How C Corporations Are Taxed By The IRS

By Brendon Pack, Vice President at 1-800Accountant

Are you planning on opening the doors to your very own small business? Does the idea of self-employment make you eager for a more flexible and fulfilling life? If so, it’s critical to know about the various types of business structures from which you can choose when formally registering a company with your state. You should also closely examine how the IRS treats each business entity structure in terms of tax requirements. Jumping into a business is one of the biggest decisions you’ll make, and choosing the appropriate business type and tax structure is right up there on the priority list as well.

One business entity type you may choose to go with is the C corporation, commonly abbreviated as C corp. This type of business entity has the structure of a basic corporation. When filing your federal income taxes with Uncle Sam, the IRS classifies a C corp as a totally separate entity that an individual owns. In simple terms, a C corp can be formed when money or property is exchanged among prospective shareholders in a specific business. The reason this is done is for the capital stock of a corporation. A big advantage to operating a C corporation is that it will let you enjoy more tax deductions and other tax-saving opportunities compared to those available to sole proprietors when calculating their taxable income. Deductions are always a nice financial perk because it means more money is kept in the business owner’s bank account since a deduction reduces your total taxable income.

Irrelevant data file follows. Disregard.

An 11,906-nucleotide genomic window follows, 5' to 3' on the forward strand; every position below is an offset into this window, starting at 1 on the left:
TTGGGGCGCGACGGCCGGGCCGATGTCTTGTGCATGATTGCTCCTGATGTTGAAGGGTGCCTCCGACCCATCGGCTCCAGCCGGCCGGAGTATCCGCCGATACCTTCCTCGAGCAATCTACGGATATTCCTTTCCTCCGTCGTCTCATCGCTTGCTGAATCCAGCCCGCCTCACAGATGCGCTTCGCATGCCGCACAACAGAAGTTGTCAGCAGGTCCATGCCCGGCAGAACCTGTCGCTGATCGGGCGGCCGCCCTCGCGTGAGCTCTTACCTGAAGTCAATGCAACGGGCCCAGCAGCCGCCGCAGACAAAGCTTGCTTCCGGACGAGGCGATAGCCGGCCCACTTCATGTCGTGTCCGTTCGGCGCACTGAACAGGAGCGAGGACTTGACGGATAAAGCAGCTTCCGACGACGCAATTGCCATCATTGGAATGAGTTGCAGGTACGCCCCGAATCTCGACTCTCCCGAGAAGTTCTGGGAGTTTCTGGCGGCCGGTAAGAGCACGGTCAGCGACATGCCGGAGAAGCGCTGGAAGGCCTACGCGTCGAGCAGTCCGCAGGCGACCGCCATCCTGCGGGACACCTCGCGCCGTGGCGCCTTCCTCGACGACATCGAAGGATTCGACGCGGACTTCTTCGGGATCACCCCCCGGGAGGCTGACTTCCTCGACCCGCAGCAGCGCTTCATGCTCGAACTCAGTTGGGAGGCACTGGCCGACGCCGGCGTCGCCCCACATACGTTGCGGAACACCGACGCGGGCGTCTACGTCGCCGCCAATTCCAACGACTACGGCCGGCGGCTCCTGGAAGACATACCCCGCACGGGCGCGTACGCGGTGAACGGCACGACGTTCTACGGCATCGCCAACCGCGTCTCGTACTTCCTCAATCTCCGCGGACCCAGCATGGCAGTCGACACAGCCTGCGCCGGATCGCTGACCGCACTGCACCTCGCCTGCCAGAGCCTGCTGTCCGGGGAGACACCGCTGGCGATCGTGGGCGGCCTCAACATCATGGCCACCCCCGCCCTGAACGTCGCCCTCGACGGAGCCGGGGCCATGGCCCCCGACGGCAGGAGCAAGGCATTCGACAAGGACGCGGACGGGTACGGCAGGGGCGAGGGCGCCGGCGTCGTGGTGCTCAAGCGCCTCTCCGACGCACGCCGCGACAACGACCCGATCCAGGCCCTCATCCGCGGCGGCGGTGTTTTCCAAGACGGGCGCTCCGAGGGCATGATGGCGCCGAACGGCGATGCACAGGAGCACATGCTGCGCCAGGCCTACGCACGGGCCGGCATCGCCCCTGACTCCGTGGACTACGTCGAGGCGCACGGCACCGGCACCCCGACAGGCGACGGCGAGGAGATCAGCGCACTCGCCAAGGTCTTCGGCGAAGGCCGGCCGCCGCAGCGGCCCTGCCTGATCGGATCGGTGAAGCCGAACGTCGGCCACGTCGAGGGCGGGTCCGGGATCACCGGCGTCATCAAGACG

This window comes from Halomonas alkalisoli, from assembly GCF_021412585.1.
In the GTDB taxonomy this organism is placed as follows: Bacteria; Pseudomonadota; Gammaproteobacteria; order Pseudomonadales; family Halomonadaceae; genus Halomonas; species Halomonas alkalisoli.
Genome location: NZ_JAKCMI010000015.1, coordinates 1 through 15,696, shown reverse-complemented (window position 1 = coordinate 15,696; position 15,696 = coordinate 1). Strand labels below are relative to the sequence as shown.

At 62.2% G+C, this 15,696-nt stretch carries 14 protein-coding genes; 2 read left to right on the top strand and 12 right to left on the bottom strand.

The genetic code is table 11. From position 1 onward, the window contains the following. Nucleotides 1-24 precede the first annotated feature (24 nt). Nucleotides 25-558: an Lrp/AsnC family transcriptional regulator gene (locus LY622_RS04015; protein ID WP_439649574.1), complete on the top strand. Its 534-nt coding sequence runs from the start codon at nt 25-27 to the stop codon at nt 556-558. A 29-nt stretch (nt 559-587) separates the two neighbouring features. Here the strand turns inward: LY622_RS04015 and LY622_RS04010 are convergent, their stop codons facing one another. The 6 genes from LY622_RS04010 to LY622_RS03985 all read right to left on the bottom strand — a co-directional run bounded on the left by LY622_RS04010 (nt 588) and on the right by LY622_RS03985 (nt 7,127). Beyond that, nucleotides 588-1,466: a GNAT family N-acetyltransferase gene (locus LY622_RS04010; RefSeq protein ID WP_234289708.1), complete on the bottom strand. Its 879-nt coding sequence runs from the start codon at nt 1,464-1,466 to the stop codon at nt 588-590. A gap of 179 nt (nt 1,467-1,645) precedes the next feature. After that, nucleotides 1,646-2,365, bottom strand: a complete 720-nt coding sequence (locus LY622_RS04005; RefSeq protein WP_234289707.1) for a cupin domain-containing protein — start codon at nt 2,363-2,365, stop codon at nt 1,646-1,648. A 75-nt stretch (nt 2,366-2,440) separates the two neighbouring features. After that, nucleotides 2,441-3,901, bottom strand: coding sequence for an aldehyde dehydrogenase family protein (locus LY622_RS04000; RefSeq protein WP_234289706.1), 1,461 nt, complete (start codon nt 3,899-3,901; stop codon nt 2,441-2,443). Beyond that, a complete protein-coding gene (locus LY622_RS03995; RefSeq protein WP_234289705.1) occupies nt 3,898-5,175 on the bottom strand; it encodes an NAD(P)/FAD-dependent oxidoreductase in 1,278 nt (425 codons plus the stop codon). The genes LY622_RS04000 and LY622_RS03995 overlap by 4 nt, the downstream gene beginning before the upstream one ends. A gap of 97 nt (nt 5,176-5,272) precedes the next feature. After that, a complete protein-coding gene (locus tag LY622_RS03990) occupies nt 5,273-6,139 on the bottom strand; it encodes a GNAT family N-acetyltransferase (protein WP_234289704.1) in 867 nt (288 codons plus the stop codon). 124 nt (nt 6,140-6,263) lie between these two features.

As far as how taxation of a C corp works, the profits that the business entity generates are taxed directly to the corporation itself. As a result, the profits are then taxed to the shareholders of the company when these earnings are distributed as dividends. This creates what is known as double taxation. Due to this complication, a C corp cannot claim a tax deduction when distributing dividends to its shareholders. The shareholders are also unable to deduct any losses that the company incurs.

 

Unlike personal taxes that are due every April, there are numerous taxes that businesses are on the hook for with the IRS. These tax obligations vary depending on the type of business structure at-hand. C corps must generally pay income taxes, employment taxes, estimated taxes, and excise taxes. With the IRS opening up more filing options in recent years, C corps that have assets equal to or over $10 million must file their taxes electronically. C corp owners should use Form 1120 when filing with the IRS.

If you have the desire to register your own C corporation, you’ll be able to enjoy many of the tax benefits that the big companies out there can claim. But C corps may not be the best option for you, so be sure you thoroughly research each business structure and select the one most appropriate for your entrepreneurial endeavors.